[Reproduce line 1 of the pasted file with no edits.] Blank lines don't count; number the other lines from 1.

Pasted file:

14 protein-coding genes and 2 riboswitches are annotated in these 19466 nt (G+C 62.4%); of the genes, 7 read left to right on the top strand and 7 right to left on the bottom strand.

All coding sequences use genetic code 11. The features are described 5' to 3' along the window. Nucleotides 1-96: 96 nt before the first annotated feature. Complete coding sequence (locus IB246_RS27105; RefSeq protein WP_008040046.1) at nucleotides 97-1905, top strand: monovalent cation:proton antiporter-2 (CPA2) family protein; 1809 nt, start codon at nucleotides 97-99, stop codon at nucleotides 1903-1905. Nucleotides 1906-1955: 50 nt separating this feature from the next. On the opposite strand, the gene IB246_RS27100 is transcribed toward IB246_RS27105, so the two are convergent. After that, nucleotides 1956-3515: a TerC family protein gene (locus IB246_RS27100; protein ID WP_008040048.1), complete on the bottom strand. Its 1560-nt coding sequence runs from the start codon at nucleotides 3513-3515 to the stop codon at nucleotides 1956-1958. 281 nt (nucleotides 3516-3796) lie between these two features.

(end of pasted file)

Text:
14 protein-coding genes and 2 riboswitches are annotated in these 19466 nt (G+C 62.4%); of the genes, 7 read left to right on the top strand and 7 right to left on the bottom strand.